Brilliant red silk faille fashions this gorgeous party gown by Christian Dior for Spring, 1958. Christian Dior died in October of 1957 and Yves St. Laurent was promoted to head designer in 1958. We'll never know if Dior himself had conceived of this gown before his death, or if the design is purely St. Laurent's. But isn't it wonderful? The silk has been fringed at the edges of the underskirt and at the ends of the bow. Fringing silk is a time consuming process. This is not a separate trim that is applied to the hem of the dress. Rather, the edge is left unfinished and the weft threads are removed one by one, leaving the warp threads to form the fringe.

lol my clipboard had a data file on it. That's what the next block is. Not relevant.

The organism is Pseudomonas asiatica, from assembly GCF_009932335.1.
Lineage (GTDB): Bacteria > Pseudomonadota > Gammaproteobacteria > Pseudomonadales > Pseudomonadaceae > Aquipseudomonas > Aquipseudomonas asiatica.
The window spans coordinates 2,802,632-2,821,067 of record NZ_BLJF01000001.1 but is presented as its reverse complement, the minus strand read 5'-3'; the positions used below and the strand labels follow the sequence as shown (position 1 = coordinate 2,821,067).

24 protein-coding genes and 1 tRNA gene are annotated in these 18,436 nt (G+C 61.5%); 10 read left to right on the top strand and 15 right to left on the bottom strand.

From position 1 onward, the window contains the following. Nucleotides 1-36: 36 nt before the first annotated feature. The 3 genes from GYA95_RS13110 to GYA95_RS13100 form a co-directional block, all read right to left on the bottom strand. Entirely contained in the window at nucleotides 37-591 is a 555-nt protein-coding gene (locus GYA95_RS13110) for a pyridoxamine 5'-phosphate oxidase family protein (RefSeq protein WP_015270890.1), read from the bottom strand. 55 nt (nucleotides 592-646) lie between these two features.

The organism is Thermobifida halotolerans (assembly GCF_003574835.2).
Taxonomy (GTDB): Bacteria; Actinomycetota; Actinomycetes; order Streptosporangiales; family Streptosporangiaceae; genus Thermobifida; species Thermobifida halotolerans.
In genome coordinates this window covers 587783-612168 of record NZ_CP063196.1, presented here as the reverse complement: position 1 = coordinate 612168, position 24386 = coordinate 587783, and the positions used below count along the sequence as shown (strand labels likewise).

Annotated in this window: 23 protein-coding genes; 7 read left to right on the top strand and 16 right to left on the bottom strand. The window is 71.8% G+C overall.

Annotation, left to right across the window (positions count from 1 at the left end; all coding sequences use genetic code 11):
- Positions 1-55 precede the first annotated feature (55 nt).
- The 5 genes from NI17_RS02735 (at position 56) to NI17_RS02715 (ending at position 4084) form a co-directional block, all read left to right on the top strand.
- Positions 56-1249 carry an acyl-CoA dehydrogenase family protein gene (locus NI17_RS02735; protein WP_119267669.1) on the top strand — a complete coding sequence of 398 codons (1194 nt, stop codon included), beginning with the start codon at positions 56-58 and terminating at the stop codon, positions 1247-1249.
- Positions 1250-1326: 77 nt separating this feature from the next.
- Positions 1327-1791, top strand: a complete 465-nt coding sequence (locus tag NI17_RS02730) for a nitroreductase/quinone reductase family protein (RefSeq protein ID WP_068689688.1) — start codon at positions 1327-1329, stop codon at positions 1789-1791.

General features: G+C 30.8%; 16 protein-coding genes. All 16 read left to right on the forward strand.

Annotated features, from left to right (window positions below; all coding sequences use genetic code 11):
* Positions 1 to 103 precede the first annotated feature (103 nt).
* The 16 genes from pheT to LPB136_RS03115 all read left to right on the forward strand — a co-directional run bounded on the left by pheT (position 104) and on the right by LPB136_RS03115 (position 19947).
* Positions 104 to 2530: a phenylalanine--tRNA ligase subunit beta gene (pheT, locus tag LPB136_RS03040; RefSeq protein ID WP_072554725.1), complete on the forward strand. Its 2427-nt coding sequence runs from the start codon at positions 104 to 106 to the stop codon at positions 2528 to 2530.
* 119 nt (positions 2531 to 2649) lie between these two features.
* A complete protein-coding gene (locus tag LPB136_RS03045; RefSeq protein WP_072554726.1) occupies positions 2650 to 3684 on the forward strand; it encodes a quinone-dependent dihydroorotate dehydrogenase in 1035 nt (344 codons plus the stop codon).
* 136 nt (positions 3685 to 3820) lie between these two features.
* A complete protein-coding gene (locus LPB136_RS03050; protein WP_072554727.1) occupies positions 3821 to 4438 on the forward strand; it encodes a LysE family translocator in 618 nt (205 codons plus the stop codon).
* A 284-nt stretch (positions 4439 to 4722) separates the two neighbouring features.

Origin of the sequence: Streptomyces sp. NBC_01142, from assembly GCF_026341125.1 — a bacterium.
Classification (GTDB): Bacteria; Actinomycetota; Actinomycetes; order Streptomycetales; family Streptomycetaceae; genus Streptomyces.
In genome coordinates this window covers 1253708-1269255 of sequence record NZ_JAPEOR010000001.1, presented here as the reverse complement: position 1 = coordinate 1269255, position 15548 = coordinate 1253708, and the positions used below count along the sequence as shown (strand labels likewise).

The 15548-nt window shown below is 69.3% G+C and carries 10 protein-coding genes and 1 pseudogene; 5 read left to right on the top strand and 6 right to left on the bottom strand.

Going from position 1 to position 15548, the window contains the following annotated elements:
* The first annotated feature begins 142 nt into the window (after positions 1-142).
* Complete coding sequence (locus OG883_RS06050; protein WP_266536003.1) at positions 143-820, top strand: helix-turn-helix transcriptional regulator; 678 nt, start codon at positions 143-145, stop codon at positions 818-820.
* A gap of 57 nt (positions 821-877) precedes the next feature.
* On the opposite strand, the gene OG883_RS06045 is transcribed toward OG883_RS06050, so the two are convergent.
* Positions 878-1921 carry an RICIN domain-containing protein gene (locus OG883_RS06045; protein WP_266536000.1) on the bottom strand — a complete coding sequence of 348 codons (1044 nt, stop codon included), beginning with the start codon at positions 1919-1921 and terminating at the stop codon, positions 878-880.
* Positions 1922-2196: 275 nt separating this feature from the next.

You've probably seen the same technique used on the edges of napkins.
Here you can see a seamstress removing the weft threads on a decorative collar. This technique is pretty easy to do on a loosely woven linen, as shown here. I cannot imagine the hours it must have taken to get the same effect on the tightly woven silk faille used in the Dior gown.
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